Fair Isle panorama from Buness

Thursday March 18, 2010



Ian Best


Fair Isle yoal, National Museums of Scotland
Trustees of the
National Museums of

A yoal, built by Ian, on public display in the
National Museums of Scotland, Edinburgh.
The design's on the sail were produced
by the Fair Isle school children 

Fair Isle
Shetland  ZE2 9JU ianbest@btinternet.com

Tel:   +44(0)1595 760 229

A craftsman whose Norwegian qualifications provide the foundation for revived local skills building traditional boats evolved for work or pleasure in demanding sea conditions.






In 1981 Ian went to Trelatlygjarskwllen in Norway age 17, learned the language and spent three years gaining the experience and the Norwegian Fagbrev for building a wide range of wooden craft.


The Ness Yoal is a highly evolved craft of Norse lineage, a boat made to measure up to the demands of the stormy and tidal waters. Clinker built from Scottish larch they are light and manageable, bending with the water by oar, under sail or with outboard.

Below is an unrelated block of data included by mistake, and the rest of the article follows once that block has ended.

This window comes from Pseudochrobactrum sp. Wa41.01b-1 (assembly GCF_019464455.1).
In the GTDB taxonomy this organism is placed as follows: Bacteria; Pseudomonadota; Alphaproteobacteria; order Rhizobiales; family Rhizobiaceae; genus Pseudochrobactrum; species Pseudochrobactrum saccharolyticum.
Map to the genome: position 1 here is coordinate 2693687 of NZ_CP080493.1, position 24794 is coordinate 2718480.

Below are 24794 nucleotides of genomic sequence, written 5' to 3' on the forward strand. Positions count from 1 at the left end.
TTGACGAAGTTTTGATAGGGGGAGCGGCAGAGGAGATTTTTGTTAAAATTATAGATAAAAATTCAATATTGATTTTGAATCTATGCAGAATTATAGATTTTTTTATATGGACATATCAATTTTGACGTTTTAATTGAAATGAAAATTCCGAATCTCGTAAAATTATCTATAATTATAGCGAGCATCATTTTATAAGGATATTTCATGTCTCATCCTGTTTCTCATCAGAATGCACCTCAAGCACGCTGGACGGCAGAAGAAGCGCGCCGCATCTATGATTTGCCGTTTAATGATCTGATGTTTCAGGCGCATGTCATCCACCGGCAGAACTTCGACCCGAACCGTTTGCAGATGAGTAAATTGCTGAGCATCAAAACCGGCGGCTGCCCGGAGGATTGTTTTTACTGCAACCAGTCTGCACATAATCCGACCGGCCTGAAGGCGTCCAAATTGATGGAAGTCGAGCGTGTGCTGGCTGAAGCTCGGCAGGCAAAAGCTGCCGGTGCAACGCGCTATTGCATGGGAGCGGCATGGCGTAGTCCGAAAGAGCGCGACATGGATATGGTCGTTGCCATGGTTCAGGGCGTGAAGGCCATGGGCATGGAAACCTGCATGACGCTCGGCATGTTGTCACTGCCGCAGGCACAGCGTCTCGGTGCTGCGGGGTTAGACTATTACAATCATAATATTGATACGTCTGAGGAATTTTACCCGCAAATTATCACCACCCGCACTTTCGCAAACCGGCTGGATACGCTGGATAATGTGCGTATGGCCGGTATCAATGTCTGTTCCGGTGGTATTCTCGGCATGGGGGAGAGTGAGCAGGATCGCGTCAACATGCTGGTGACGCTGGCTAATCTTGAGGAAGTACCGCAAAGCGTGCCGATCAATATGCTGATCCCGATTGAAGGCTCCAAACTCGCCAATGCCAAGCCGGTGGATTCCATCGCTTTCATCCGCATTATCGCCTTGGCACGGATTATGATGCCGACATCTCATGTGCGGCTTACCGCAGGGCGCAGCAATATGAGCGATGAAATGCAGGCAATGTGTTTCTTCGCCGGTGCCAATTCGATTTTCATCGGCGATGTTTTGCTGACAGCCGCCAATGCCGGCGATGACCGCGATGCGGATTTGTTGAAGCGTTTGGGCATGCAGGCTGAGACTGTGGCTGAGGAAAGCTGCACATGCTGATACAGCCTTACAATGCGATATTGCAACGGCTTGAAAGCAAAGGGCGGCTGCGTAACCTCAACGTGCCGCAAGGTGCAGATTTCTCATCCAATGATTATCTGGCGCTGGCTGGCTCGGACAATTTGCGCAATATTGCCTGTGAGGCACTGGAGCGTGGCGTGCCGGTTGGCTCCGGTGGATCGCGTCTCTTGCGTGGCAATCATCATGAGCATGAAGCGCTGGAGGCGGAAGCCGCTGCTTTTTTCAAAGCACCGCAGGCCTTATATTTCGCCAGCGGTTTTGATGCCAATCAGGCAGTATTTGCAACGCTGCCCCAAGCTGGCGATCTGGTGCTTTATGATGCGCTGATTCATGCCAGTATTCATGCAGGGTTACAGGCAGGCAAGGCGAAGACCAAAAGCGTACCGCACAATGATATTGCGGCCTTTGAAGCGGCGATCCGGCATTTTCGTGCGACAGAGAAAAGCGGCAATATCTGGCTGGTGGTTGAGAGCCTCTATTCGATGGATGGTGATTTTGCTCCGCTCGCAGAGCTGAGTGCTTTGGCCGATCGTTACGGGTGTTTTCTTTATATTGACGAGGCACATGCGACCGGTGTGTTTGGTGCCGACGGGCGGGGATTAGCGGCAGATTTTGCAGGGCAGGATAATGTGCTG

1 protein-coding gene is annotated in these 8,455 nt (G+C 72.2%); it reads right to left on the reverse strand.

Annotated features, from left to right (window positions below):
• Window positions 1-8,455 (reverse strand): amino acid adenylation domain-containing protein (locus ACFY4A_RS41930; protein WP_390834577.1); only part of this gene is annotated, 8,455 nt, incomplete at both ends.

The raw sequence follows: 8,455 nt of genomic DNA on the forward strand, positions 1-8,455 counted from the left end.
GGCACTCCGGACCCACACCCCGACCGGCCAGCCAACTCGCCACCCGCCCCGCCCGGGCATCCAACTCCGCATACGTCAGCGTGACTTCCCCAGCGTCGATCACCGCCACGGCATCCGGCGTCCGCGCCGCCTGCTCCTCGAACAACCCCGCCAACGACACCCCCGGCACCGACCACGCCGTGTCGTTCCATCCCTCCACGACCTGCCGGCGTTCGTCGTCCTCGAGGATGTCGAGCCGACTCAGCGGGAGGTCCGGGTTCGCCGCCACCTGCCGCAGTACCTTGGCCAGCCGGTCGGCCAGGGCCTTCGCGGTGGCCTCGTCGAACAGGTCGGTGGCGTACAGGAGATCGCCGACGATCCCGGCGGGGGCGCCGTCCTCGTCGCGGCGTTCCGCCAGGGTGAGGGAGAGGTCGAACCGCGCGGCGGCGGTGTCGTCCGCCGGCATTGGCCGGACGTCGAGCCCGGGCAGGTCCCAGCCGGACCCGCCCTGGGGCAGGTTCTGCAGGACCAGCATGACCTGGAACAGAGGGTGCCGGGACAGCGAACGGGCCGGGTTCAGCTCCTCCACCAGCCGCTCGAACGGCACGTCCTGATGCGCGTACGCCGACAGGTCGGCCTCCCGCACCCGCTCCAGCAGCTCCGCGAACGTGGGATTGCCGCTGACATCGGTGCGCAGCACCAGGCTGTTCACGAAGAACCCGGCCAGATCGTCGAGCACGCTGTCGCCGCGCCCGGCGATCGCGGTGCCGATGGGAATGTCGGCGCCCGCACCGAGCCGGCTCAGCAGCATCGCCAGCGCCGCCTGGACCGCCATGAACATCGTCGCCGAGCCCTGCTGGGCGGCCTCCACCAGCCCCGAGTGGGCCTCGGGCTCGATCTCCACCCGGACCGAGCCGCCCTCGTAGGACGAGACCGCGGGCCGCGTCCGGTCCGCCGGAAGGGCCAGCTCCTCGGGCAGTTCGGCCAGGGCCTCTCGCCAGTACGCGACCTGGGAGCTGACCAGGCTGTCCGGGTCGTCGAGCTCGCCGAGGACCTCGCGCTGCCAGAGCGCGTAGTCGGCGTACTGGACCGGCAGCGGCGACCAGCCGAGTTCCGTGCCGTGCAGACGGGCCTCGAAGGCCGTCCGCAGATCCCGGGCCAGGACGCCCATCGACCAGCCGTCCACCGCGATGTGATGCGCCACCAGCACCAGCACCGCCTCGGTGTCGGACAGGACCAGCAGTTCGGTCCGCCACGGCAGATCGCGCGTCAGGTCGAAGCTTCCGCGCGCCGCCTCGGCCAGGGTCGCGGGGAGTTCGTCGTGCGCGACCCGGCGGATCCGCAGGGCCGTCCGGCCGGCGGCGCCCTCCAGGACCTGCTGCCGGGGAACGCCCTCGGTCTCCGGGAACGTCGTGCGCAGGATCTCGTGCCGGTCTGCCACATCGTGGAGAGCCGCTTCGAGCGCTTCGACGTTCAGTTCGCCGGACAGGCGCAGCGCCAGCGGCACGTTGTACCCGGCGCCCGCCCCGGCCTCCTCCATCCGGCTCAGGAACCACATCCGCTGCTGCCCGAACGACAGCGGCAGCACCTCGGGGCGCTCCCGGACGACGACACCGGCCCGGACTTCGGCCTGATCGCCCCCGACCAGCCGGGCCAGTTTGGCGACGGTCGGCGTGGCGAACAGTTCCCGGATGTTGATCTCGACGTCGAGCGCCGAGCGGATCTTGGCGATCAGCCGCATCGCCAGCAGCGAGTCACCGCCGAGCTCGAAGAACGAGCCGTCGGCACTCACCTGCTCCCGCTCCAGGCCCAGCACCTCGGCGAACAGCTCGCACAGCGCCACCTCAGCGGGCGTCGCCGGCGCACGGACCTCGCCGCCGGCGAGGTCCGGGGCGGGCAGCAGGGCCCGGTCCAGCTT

The recent revival of the Shetland rowing tradition has caused an upsurge in the building and general use of these boats with the communities in Shetland racing every weekend all summer. Besides this local market for yoals for rowing and traditional fishing there is an increasing appreciation of the yoal as a distinctive craft for leisure and Ian has sent yoals as far as the Netherlands.  

Text and photographs 2008 Dave Wheeler except where otherwise credited. (Logo picture courtesy of Sumburgh SAR)
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